As you may have noticed, I was cross on Friday. Most long-term expats here have days like that. However attuned we think we are to local life, there remain regular what-the-f***? and why-don't-they? moments.
Simon Pitchforth has a regular column called Metro Mad in the Sunday edition of the Jakarta Post. I usually find myself nodding with recognition.When I was a child, my first experience with the law occurred when I was riding my bicycle home one evening. It was already dark and I had no lights on my bike. A policeman stopped me, told me I was breaking the law and endangering people and ordered me to dismount and push it home.
Fast-forward 20 years and I'm sitting on my Honda at a red light in Jakarta, near my office, watching rider after rider steam past me, straight over the crossroads paying no heed whatsoever to the traffic lights in front of them.So what links these two stories together, aside from a predilection for two-wheeled thrills? Well, it's revealing of cultural attitudes to the law. In our first bicycle light related encounter with the law, a common rite of passage in one's dealing with the police in the West, our hero's (me in short trousers) respect for rules and laws is reinforced and he learns that a sanction will be imposed if they are broken. It would have been inconceivable for me to try and give the officer who stopped me 50 pence (about US$1) from my pocket money in order to let me continue my ride home.
But not inconceivable here, eh Simon?
Simon continues ...Our second example shows just how futile local attempts to crackdown on corrupt judges and politicians and to get high-profile tax dodgers to cough up, are. If you can't even get people to stop at a red traffic light, then what's the point? You'll never eradicate corruption from the top-down if such disrespect for even the most basic of laws is buried deep within the Indonesian psyche.
(You'll have to register
and login to read the entire article
railing against the 'brick wall of cultural intransigence
'. Maybe Simon could post his articles in a blog much as another Jakarta Post contributor, Surabaya-based Duncan Graham
I think Simon has it slightly, but only slightly, wrong on that one. There is another factor at work, as described by Brandon at Java Jive
.Mungkin mereka mau bertemu Allah(Maybe they want to meet Allah.)
Without throwing exaggeration or frustration into the mix, I can honestly say that I've never seen a city with worse drivers in all of my life. It's not so much that people are sleeping at the wheel - because they know they're making poor decisions. When you have gigantic buses storming along at 120km/hr ON THE SHOULDER, you know there's just a different respect for lives.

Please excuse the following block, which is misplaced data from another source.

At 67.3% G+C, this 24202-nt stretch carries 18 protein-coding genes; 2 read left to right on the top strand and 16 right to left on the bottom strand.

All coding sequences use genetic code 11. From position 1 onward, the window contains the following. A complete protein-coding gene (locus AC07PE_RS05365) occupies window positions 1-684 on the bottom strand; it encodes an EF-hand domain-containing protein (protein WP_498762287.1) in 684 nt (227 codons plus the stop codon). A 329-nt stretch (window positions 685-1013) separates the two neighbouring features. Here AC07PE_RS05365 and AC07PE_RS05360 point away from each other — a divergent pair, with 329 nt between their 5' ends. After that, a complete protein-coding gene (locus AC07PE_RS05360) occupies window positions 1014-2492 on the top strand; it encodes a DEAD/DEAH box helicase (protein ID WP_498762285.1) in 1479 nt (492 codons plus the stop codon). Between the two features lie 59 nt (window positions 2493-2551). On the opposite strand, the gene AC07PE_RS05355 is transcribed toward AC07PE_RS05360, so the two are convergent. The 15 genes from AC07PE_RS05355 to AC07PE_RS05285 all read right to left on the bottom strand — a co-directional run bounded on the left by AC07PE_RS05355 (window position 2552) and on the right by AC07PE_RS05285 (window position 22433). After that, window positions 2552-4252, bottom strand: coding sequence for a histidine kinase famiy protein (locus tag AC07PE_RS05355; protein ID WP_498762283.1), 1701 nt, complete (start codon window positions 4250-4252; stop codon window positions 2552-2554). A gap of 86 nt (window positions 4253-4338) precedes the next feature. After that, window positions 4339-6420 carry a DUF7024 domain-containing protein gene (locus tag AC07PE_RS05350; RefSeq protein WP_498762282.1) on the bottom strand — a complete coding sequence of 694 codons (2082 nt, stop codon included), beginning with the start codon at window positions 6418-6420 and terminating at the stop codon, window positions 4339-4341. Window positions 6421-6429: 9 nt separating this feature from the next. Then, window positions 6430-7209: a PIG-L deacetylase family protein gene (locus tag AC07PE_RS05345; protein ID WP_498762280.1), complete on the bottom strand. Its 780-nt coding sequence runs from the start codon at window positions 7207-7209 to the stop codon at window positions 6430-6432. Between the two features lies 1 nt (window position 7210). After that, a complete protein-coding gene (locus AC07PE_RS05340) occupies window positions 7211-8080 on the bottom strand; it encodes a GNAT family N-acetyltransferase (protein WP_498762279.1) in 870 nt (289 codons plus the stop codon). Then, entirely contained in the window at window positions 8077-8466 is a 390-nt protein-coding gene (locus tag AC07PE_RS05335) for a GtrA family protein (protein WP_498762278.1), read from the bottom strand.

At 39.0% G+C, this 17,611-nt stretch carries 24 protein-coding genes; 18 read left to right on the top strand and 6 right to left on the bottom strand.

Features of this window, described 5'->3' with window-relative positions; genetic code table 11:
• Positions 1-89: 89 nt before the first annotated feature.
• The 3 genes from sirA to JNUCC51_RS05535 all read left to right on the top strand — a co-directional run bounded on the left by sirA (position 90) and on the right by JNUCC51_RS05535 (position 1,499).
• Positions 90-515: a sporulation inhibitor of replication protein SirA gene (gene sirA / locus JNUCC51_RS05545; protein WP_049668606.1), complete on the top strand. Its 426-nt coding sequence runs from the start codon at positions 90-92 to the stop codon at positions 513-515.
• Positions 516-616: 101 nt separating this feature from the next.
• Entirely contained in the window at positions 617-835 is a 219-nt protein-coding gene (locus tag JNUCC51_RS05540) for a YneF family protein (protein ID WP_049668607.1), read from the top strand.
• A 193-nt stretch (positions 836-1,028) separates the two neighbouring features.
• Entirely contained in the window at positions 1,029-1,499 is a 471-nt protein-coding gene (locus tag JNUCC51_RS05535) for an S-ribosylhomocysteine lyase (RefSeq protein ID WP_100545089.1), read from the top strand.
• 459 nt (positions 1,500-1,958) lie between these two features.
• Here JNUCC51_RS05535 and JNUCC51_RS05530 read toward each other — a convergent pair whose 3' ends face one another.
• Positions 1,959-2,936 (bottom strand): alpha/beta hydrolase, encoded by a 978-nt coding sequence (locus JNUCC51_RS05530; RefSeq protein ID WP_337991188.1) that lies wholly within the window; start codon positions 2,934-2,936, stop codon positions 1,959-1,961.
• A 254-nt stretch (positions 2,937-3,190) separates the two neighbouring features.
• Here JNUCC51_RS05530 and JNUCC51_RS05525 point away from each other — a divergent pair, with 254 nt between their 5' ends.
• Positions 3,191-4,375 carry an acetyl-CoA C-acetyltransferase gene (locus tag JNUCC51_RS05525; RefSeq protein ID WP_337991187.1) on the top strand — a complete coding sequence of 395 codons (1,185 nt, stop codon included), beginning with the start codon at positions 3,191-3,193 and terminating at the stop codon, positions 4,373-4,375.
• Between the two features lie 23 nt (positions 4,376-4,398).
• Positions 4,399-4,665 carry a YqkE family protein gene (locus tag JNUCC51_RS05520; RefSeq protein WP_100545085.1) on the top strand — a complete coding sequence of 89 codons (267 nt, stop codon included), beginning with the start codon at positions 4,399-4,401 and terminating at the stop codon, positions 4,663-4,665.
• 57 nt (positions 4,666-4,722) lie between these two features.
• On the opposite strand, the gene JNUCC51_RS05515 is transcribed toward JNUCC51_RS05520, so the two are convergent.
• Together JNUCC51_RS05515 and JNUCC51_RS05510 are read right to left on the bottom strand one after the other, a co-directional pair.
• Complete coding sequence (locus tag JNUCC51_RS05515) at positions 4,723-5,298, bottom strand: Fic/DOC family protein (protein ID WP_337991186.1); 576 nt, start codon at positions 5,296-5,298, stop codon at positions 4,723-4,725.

Talking of respect for lives, Brandon was sick recently and actually visited a doctor
.There's no way this was a common cold, but it's been years since I've had the flu - and I couldn't remember how that felt. I decided I should finally get to the doctor. He literally laughed at me when I asked if there's any chance it could be bird flu - so is that Indonesian for "yes, you will die soon" or "not a chance"?. He quickly responded with, "If you had bird flu, you would have been dead yesterday and wouldn't be standing in front of me now." What a warm human being.
I asked for some pain killers and maybe something to help me sleep. Once I got home, I checked out the painkiller on the 'net. Oddly enough, the drugs he gave me were specifically marketed towards menstrual pain!?!
Who cares, cause they sure helped.
In today's Observer, John Pilger offers a couple of valuable insights.
Being tall invests you with an authority you have no right to - and you're not likely to be mugged. But in parts of southeast Asia, where if you stand out someone might shoot you, it's a huge disadvantage.
That's one fear I don't have here, although having my pocket picked is something I have experienced. Four times.
There's one photograph from Vietnam by Philip Jones Griffiths that shows a very large GI having his pocket picked by a tiny Vietnamese woman. It told the whole story of the clash of two cultures and how the invader could never win.
And there you have it. It can be difficult to adapt completely to so-called 'Asian values'.